[33] Close to M3, the AWCT exhibits a seasonal cycle amplitude of about 0.5°C, with the maximum found at a constant depth between 200 and 300 m, except in 1990 and between 1999 and 2001, when the AWCT is deeper in winter (∼500 m). These events correspond to episodes when the Barents Sea was completely free of ice in the model (also visible in NSIDC sea ice extent observations [Fetterer et al., 2002]), leading to local convection due to a large release of heat to the atmosphere. At mooring M3, the maximum of the annual harmonic occurs in January, i.e., 5 months later than in Fram Strait. This is consistent with an advection of the AW seasonal cycle along slope, as suggested by Ivanov et al. [2009].

[34] Near St. Anna Trough, the amplitude of the annual harmonic decreases to 0.1°C, while the timing of the maximum occurs later in the year, consistent again with an advection process of the seasonal cycle. On top of that, Figures 11 and 12 show that the timing of the seasonal cycle becomes more and more irregular as AW penetrates further downstream in the Arctic Basin and the cold and warm seasons becomes difficult to distinguish just before the St. Anna Trough.

[35] Less saline and colder AW modified in the Barents Sea penetrates into the Arctic Ocean through St. Anna Trough. This branch of AW undergoes vigorous mixing with the Fram Strait branch of AW while spreading eastward following the slope of the Nansen Basin [Schauer et al., 1997]. This results in a large decrease of the AWCT and its depth after St. Anna Trough (Figures 10a, 10b and 11a). In the model, the seasonal maximum AWCT for the Barents Sea Branch just upstream from St. Anna Trough occurs in winter (February–March, not shown), i.e., just a few months earlier in the year than the maximum of the Fram Strait Branch at that location (April–May, Figure 10d), which makes the interference between the two branches nearly constructive. The phase of the seasonal cycle of the Barents Sea Branch results from interplay between several processes, including advection of AW from the entrance of the Barents Sea to the St. Anna Trough (that takes only around one year in the model [Lique et al., 2010], which might be too fast compared to observed velocities in the Barents Sea [Årthun et al., 2011]), mixing that leads to strong cooling [Schauer et al., 2002a] and seasonal and year-to-year variations of the sea ice edge location [Aksenov et al., 2010]. Although of importance, the understanding of the AW seasonal cycle timing in the Barents Sea is beyond the scope of this paper.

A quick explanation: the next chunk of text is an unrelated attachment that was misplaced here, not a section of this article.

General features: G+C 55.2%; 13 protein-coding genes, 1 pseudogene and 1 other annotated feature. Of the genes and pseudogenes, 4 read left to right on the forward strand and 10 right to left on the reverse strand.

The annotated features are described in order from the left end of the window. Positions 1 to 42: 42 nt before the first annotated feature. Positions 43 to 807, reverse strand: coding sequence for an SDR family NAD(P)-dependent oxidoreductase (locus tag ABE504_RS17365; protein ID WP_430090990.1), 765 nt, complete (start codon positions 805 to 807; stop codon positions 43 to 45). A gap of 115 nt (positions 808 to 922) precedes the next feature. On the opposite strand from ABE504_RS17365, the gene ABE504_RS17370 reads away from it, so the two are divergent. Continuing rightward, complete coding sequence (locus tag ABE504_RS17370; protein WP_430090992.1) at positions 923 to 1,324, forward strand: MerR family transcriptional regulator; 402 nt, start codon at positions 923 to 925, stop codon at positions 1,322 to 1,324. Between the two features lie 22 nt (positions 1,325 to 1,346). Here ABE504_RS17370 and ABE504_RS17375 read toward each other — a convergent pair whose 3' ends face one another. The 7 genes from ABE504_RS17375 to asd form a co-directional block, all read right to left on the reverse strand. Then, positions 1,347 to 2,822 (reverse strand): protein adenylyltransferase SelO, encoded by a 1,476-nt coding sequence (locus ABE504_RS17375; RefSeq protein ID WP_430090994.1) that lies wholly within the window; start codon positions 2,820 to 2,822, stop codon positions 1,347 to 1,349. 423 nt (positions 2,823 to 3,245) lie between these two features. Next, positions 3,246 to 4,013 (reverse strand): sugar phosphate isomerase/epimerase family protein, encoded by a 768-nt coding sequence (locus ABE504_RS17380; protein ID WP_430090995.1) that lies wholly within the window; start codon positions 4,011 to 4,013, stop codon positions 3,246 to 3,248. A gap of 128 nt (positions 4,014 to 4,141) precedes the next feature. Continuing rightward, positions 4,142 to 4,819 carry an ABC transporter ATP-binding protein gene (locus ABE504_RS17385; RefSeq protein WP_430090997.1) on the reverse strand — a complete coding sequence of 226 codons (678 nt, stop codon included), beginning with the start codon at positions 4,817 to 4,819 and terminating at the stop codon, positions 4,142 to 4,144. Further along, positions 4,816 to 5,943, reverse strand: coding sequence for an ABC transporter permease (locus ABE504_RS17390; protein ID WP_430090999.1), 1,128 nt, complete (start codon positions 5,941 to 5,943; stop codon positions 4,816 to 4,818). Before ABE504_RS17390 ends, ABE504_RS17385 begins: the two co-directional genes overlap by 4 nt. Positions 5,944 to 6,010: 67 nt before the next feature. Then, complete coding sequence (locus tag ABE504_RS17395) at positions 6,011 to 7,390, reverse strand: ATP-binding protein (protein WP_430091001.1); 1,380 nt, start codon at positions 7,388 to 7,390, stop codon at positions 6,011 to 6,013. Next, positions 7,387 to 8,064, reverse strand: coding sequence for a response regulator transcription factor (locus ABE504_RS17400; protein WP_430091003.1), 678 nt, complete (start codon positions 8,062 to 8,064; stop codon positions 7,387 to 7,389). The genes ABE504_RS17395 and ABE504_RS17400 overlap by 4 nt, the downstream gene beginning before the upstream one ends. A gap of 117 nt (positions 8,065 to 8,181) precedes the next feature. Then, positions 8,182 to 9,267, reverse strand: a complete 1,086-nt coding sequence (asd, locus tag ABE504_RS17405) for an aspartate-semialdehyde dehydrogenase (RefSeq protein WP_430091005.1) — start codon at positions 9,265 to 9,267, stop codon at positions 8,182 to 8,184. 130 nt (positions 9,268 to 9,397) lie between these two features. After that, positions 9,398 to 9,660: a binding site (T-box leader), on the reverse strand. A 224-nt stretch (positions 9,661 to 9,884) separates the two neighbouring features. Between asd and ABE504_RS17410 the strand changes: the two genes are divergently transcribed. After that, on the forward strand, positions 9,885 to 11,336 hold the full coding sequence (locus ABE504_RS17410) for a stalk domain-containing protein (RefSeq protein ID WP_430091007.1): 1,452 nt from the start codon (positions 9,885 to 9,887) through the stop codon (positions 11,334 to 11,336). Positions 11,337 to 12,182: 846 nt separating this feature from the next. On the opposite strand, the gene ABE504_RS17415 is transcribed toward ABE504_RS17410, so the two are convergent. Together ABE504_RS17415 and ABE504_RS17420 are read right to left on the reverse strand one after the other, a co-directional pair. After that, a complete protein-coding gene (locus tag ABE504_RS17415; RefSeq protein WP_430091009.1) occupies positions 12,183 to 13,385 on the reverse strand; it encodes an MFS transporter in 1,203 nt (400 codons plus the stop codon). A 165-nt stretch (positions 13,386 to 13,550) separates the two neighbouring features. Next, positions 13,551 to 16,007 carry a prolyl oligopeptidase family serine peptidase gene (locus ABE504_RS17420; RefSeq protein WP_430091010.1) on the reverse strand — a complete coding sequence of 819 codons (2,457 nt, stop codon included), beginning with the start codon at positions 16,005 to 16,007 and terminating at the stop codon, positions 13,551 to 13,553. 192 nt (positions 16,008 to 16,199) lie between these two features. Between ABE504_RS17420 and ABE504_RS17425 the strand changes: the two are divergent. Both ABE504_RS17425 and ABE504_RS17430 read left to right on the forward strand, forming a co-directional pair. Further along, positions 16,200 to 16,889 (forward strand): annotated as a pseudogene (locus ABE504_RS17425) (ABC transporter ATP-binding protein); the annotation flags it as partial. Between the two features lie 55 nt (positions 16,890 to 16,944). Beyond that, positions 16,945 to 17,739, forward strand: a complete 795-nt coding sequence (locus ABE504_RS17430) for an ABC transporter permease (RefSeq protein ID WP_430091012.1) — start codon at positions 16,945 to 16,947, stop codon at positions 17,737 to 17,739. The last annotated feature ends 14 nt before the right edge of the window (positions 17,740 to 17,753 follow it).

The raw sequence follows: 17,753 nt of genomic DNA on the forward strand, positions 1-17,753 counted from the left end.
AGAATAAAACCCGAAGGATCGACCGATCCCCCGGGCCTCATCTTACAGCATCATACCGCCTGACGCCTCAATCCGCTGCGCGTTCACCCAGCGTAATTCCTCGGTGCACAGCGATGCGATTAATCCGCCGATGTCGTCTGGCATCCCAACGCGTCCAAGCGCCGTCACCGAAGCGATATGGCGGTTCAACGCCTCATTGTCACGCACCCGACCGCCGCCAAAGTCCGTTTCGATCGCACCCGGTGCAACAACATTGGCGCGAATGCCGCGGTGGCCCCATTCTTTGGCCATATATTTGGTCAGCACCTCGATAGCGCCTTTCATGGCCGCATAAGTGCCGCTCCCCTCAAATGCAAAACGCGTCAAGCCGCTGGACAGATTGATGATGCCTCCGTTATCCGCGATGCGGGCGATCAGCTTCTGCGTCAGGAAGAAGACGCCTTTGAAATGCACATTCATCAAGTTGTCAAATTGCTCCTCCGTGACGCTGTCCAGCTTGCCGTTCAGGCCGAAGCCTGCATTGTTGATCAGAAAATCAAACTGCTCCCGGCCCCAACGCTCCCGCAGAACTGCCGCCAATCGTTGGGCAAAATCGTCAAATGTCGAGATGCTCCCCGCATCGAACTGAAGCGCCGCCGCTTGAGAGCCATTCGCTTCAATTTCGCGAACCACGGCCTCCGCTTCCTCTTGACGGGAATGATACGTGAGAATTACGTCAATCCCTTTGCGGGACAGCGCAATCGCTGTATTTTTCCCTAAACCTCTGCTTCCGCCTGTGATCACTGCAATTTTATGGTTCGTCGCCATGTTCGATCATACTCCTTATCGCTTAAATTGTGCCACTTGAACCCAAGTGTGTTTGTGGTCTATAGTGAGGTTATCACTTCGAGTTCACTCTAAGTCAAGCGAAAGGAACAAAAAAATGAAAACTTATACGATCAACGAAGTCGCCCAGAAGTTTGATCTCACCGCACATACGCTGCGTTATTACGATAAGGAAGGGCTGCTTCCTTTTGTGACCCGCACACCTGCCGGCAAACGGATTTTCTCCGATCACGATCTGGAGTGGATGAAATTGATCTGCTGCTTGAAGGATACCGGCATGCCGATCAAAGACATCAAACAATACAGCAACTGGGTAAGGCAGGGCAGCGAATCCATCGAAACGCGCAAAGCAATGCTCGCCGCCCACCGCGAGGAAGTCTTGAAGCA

[36] Along the Nansen slope, as the Fram Strait and the Barents Sea branches mix, the AWCT decreases while the amplitude of the annual harmonic (Figure 10c) and the energy around the 12-month frequency (Figure 12a) increase slightly. The month of the annual harmonic maximum first decreases from May to April around 2000 km, and then increases again in a consistent way with a propagation responsible for the seasonal cycle. The timing of the seasonal cycle appears to be more regular (Figure 11b) after the decrease of the AWCT east of St. Anna Trough (Figure 11a). The depth associated with the maximum also increases after this point (Figure 10b). These changes indicate that the propagating Fram Strait seasonal signal is re-energized by new input from the Barents Sea Branch. As it continues further downstream, the seasonal amplitude gradually decreases, and the timing of the cycle becomes less regular (Figure 11b), as confirmed by a decrease in the power spectrum density at seasonal time scale (Figure 12). In the Laptev Sea at moorings M1 and M2, the annual harmonic is not significant anymore; the separation between a cold and a warm season can only be made in some years (Figure 11b). The timing and the amplitude of the seasonal cycle are strongly year dependent.

[37] Observations from M1 suggest that the seasonal cycle there could be due to a shift of the AW core toward the slope in winter and away in summer [Dmitrenko et al., 2006]. In order to test this hypothesis, we consider the seasonal cycle of the AWCT along different isobaths (between 1000 m and 2500 m, not shown). The AWCT seasonal cycle appears to be in phase at a given distance from Fram Strait along both deeper and shallower isobaths, and there is no shift of the AW core between different isobaths.